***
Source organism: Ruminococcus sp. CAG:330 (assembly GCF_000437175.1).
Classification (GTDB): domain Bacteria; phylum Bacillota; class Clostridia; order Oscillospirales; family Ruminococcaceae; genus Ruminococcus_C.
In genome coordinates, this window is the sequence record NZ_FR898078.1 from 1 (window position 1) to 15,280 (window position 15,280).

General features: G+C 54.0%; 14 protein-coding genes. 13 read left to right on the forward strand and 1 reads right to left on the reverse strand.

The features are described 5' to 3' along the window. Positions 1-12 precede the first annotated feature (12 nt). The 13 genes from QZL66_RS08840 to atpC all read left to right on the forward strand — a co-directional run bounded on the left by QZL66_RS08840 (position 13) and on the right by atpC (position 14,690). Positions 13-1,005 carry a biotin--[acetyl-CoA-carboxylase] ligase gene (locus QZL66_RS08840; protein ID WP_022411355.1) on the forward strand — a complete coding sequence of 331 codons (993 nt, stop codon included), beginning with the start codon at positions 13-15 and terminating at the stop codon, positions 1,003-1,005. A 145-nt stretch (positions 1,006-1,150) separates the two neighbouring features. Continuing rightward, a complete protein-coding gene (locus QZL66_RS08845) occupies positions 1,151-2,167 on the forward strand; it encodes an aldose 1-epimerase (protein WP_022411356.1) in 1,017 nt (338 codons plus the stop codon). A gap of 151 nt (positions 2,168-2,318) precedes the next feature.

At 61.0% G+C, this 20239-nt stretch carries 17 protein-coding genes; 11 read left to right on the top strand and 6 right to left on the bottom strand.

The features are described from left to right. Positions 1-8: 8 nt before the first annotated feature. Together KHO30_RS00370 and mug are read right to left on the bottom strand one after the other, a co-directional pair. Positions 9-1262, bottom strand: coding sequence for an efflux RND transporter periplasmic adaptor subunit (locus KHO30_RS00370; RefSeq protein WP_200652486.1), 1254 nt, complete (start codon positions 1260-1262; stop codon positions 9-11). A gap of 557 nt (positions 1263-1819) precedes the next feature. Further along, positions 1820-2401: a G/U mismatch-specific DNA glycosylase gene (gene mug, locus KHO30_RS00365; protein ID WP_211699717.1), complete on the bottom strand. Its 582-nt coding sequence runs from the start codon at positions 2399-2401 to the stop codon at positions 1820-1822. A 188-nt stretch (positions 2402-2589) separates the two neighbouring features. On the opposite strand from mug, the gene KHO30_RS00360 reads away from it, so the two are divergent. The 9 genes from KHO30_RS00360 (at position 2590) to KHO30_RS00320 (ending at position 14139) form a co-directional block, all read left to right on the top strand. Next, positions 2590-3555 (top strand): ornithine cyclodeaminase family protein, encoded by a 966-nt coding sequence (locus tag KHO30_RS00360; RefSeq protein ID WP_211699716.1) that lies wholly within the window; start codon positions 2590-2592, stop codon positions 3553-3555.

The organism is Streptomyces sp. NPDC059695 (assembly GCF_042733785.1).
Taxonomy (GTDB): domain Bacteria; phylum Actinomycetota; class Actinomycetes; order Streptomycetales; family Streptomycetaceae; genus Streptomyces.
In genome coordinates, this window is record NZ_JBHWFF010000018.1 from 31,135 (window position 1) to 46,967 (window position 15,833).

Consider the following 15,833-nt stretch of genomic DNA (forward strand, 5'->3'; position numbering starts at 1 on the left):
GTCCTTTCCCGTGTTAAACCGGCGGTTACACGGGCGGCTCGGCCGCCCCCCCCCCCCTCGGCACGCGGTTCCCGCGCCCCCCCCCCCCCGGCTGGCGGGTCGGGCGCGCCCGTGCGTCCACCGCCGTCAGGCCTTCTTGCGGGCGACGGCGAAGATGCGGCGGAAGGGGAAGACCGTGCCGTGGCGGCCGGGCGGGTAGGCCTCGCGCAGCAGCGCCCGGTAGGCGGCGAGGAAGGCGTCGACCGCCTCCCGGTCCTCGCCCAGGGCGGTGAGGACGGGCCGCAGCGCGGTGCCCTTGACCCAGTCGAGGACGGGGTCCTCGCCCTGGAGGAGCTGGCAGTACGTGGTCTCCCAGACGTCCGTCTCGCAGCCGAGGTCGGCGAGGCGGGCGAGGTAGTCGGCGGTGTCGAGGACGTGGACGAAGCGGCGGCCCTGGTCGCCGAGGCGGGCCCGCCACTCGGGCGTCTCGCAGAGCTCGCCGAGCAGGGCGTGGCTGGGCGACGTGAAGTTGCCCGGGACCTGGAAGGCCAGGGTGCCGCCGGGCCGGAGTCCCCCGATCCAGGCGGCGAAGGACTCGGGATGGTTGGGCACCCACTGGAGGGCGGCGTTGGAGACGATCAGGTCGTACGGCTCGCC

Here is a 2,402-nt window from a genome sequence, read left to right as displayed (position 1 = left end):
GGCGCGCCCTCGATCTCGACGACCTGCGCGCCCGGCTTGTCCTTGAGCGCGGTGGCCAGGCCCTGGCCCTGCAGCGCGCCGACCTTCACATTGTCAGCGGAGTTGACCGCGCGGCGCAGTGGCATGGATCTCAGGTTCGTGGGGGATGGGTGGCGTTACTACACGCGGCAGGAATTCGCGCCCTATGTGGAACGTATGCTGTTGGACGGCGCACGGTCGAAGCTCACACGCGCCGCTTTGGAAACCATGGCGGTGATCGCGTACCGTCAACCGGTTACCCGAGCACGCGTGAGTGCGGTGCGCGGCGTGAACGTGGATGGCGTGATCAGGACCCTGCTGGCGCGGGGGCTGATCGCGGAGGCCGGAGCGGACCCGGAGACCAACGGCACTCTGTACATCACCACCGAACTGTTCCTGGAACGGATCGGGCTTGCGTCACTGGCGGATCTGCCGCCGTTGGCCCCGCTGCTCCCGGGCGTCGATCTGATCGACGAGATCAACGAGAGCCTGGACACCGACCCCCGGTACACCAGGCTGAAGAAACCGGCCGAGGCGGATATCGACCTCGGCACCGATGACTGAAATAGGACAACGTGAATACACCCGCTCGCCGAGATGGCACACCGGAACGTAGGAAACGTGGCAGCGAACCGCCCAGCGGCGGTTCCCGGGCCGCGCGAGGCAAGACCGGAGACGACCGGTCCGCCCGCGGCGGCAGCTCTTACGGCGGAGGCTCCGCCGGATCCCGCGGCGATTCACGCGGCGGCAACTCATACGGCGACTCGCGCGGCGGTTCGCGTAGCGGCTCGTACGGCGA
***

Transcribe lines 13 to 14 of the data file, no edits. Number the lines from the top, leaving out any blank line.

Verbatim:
Here is a 2,402-nt window from a genome sequence, read left to right as displayed (position 1 = left end):
GGCGCGCCCTCGATCTCGACGACCTGCGCGCCCGGCTTGTCCTTGAGCGCGGTGGCCAGGCCCTGGCCCTGCAGCGCGCCGACCTTCACATTGTCAGCGGAGTTGACCGCGCGGCGCAGTGGCATGGATCTCAGGTTCGTGGGGGATGGGTGGCGTTACTACACGCGGCAGGAATTCGCGCCCTATGTGGAACGTATGCTGTTGGACGGCGCACGGTCGAAGCTCACACGCGCCGCTTTGGAAACCATGGCGGTGATCGCGTACCGTCAACCGGTTACCCGAGCACGCGTGAGTGCGGTGCGCGGCGTGAACGTGGATGGCGTGATCAGGACCCTGCTGGCGCGGGGGCTGATCGCGGAGGCCGGAGCGGACCCGGAGACCAACGGCACTCTGTACATCACCACCGAACTGTTCCTGGAACGGATCGGGCTTGCGTCACTGGCGGATCTGCCGCCGTTGGCCCCGCTGCTCCCGGGCGTCGATCTGATCGACGAGATCAACGAGAGCCTGGACACCGACCCCCGGTACACCAGGCTGAAGAAACCGGCCGAGGCGGATATCGACCTCGGCACCGATGACTGAAATAGGACAACGTGAATACACCCGCTCGCCGAGATGGCACACCGGAACGTAGGAAACGTGGCAGCGAACCGCCCAGCGGCGGTTCCCGGGCCGCGCGAGGCAAGACCGGAGACGACCGGTCCGCCCGCGGCGGCAGCTCTTACGGCGGAGGCTCCGCCGGATCCCGCGGCGATTCACGCGGCGGCAACTCATACGGCGACTCGCGCGGCGGTTCGCGTAGCGGCTCGTACGGCGA